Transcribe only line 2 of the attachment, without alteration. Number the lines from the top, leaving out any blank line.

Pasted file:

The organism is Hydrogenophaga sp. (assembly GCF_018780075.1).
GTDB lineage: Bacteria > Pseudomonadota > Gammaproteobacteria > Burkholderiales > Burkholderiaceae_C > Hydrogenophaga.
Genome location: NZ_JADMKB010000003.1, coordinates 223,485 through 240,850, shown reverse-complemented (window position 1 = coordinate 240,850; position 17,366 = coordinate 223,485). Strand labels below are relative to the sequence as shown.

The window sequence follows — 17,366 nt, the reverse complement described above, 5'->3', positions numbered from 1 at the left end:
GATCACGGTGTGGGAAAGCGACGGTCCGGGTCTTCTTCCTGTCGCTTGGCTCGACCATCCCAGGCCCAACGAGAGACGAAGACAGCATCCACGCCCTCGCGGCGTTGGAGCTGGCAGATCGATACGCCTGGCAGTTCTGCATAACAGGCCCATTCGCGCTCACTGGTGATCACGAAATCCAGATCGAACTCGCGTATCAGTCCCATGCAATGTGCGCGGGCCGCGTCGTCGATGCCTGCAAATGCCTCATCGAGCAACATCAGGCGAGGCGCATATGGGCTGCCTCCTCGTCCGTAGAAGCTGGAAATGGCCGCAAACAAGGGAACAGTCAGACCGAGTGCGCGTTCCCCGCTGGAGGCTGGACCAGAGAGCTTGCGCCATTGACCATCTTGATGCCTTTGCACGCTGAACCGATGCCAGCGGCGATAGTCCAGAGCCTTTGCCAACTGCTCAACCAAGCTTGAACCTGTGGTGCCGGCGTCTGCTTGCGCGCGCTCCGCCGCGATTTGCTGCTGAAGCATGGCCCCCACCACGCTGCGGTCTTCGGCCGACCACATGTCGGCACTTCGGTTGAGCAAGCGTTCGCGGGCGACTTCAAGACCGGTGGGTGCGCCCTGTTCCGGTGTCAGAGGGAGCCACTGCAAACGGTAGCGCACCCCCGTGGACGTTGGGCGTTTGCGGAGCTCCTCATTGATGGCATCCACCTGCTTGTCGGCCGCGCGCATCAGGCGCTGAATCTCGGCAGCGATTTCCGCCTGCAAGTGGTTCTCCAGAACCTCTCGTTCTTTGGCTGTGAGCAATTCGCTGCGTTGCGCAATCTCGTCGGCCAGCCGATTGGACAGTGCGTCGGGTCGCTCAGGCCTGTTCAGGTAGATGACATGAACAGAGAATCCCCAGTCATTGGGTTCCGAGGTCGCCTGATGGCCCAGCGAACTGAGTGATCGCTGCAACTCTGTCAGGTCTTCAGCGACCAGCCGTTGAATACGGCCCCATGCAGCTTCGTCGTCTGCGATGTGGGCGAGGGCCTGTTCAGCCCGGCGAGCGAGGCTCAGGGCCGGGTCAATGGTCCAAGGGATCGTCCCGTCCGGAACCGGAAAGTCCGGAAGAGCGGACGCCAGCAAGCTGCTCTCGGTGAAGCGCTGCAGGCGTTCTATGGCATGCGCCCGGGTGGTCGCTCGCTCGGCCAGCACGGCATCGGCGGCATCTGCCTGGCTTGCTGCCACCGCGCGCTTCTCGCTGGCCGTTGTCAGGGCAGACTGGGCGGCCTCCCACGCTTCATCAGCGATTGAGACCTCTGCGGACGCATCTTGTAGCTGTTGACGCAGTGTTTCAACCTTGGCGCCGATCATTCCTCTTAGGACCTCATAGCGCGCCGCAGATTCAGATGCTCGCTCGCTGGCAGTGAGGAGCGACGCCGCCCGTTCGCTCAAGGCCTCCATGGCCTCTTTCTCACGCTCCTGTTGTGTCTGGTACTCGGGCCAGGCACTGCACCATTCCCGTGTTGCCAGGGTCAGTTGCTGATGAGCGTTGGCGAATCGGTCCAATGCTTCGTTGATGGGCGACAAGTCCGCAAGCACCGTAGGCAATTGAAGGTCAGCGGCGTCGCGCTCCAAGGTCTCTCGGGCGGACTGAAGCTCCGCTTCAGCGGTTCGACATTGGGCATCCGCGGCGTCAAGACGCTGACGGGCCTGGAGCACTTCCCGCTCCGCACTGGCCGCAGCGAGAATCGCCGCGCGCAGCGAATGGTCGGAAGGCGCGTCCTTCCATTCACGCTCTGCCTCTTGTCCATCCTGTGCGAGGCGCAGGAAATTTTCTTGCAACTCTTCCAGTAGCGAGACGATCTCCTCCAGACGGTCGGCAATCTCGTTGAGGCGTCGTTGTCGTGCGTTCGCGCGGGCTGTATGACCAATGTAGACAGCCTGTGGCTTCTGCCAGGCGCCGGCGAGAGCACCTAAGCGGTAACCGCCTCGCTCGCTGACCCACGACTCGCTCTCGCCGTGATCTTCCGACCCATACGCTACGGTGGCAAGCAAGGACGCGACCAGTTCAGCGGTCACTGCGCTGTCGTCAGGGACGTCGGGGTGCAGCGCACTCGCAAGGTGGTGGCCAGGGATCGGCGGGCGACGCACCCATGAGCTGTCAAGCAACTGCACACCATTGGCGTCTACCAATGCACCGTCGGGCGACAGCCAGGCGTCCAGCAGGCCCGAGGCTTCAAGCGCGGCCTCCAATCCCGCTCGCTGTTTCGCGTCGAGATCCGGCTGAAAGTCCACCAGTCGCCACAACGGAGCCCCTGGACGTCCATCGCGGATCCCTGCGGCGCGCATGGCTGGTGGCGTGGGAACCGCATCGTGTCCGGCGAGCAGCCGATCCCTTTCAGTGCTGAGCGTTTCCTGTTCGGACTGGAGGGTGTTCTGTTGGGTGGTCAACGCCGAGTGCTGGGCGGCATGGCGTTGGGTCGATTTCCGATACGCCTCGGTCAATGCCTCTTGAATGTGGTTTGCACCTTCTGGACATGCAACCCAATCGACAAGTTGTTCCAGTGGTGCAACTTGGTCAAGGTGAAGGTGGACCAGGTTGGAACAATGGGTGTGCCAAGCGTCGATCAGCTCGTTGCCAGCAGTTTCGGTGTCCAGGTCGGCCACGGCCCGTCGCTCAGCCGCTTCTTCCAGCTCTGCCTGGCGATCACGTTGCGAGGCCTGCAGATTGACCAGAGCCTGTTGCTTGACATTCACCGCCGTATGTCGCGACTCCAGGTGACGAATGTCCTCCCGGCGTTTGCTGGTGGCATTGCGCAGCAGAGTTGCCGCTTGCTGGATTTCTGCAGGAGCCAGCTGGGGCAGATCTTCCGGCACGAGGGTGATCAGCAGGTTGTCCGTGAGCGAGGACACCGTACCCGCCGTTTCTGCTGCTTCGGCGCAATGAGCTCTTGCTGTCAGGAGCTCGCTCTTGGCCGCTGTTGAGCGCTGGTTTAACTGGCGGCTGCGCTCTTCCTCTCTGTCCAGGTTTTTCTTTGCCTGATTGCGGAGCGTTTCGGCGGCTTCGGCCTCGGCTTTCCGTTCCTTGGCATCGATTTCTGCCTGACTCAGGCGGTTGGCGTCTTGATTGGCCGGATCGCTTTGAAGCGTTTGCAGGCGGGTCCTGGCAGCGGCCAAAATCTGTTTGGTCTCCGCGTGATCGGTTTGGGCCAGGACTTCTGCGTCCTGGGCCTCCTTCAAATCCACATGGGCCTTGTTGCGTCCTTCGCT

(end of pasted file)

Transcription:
GTDB lineage: Bacteria > Pseudomonadota > Gammaproteobacteria > Burkholderiales > Burkholderiaceae_C > Hydrogenophaga.